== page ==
The Dow advanced Thursday after beats on both Philly Fed and jobless claims and as the CPI report showed inflation was essentially non-existent. FedEx shares tumbled.
The Dow was up about 20 points, led by DuPont , Alcoa and Pfizer .
American Express and Intel were among the biggest decliners.
This came after the Dow rose for a seventh straight session, closing at its highest level since 2008, as a renewed pledge from the Fed for low rates and a drop in inflation at the producer level helped fuel the market's momentum. Volume has been lower, however, as today and tomorrow brings "quadruple witching," the expiration of four types of options and futures contracts.
The Labor Department said new claims for unemployment insurance fell by 5,000 to a seasonally adjusted 457,000, slightly beating a consensus estimate of economists polled by Thomson Reuters.
At the same time, the Commerce Department said consumer prices remained flat as the wobbly economy prevented the ability of companies to charge more for their products.
As for the 10am numbers: The Philadelphia Fed manufacturing index rose to 18.9, higher than expected, from 17.6 last month. Leading indicators rose for an 11th straight month. And mortgage rates were flat last week, with the 30-year fixed holding below 5 percent.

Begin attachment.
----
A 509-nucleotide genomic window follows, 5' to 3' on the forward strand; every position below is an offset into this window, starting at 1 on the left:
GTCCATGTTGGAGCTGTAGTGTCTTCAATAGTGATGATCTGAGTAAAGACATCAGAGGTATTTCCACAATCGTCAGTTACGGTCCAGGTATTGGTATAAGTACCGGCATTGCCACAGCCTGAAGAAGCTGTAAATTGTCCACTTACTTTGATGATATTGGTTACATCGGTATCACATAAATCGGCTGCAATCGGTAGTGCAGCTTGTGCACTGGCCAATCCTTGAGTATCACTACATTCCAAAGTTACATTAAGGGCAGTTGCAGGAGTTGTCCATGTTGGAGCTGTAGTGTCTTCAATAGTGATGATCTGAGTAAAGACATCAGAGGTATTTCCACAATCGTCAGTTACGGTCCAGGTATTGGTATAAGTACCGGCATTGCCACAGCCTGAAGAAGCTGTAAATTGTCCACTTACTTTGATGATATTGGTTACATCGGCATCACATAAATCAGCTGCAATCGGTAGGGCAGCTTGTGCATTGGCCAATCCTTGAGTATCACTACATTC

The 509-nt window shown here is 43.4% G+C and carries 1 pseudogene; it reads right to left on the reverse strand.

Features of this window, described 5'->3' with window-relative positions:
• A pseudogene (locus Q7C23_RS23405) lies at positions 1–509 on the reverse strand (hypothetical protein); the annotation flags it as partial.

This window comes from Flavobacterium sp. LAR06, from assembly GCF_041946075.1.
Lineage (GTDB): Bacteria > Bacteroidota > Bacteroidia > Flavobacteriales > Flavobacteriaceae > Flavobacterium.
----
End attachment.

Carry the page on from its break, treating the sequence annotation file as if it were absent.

Worries about Greece helped keep a lid on gains. The prime minister warned the government won't be able to make budget cuts unless it can borrow money cheaply. Plus, there's buzz that Greece may soon ask the IMF for financial aid.
Economic bellwether Federal Express beat on earningsand saw revenue climb 7 percent but its shares fell on what appears to be a classic buy the rumor, sell the news, trade.
Nike reported earnings after the bell Wednesday that vastly exceeded Wall Street estimates.
Hand-held gadget maker Palm reports after the closing bell today.
Elsewhere, regional bank Sandy Spring Bancorp shares tumbled after a share offering was priced at a discount, while international telecomm firm Vimple Com fell after disappointing earnings.
An American Bankers Association conference in Washington, DC will feature no less than three Federal Reserve speakers: Cleveland Fed President Sandra Pianalto, Kansas City Fed President Thomas Hoenig, and Richmond Fed President Jeffrey Lacker. Lacker and Hoenig have been among those dissenting as policymakers continue to say they will keep interest rates "exceptionally low" for an "extended period."
Still to Come:
THURSDAY: March Madness begins; Fed's Hoenig, Lacker & Pianalto speak; current account; leading indicators; Philly Fed; Earnings from Palm after the bell
FRIDAY: Quadruple witching; S&P index rebalancing
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